Submitted Successfully!
To reward your contribution, here is a gift for you: A free trial for our video production service.
Thank you for your contribution! You can also upload a video entry or images related to this topic.
Version Summary Created by Modification Content Size Created at Operation
1 -- 2022 2022-12-02 12:02:45 |
2 format Meta information modification 2022 2022-12-05 02:42:21 |

Video Upload Options

Do you have a full video?


Are you sure to Delete?
If you have any further questions, please contact Encyclopedia Editorial Office.
Bellanti, F.;  Buglio, A.L.;  Vendemiale, G. Muscle Delivery of Mitochondria-Targeted Drugs for Sarcopenia. Encyclopedia. Available online: (accessed on 21 April 2024).
Bellanti F,  Buglio AL,  Vendemiale G. Muscle Delivery of Mitochondria-Targeted Drugs for Sarcopenia. Encyclopedia. Available at: Accessed April 21, 2024.
Bellanti, Francesco, Aurelio Lo Buglio, Gianluigi Vendemiale. "Muscle Delivery of Mitochondria-Targeted Drugs for Sarcopenia" Encyclopedia, (accessed April 21, 2024).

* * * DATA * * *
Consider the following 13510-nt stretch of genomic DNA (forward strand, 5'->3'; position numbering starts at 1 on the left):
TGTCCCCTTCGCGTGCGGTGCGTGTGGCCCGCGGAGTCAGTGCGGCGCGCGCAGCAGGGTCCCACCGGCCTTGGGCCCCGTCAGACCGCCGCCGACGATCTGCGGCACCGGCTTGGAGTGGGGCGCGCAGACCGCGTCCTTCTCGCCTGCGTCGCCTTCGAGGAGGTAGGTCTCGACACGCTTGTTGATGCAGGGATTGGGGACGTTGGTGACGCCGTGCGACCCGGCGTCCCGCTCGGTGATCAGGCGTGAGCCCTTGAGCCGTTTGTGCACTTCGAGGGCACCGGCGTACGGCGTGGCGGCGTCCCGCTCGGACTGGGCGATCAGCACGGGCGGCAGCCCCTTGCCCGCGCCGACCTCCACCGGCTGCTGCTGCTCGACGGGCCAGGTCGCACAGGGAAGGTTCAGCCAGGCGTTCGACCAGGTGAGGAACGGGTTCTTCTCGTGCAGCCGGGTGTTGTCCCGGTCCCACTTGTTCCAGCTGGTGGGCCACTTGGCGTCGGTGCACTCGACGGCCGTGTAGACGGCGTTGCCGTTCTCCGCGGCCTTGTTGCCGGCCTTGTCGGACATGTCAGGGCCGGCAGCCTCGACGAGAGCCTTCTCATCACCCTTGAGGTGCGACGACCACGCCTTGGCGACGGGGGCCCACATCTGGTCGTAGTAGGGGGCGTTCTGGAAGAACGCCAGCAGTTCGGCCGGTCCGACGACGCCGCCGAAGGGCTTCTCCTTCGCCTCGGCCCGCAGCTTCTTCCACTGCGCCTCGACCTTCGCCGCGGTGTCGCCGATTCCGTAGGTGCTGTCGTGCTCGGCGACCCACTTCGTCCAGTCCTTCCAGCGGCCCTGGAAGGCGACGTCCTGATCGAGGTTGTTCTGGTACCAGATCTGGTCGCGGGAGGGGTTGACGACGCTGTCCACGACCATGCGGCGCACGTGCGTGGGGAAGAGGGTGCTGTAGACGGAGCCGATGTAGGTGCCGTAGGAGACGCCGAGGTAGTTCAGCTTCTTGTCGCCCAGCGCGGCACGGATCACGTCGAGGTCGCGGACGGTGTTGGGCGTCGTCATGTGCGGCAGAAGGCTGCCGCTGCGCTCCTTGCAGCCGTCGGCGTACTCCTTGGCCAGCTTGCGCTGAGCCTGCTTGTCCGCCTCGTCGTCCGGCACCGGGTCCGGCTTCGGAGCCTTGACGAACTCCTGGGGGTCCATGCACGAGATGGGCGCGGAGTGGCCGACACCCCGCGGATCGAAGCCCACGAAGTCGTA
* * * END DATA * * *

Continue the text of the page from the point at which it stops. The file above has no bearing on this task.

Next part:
Bellanti, F.,  Buglio, A.L., & Vendemiale, G. (2022, December 02). Muscle Delivery of Mitochondria-Targeted Drugs for Sarcopenia. In Encyclopedia.
Bellanti, Francesco, et al. "Muscle Delivery of Mitochondria-Targeted Drugs for Sarcopenia." Encyclopedia. Web. 02 December, 2022.
Muscle Delivery of Mitochondria-Targeted Drugs for Sarcopenia

An impairment in mitochondrial homeostasis plays a crucial role in the process of aging and contributes to the incidence of age-related diseases, including sarcopenia, which is defined as an age-dependent loss of muscle mass and strength. Mitochondrial dysfunction exerts a negative impact on several cellular activities, including bioenergetics, metabolism, and apoptosis. In sarcopenia, mitochondria homeostasis is disrupted because of reduced oxidative phosphorylation and ATP generation, the enhanced production of reactive species, and impaired antioxidant defense.

sarcopenia mitochondrial dysfunction oxidative stress

1. Introduction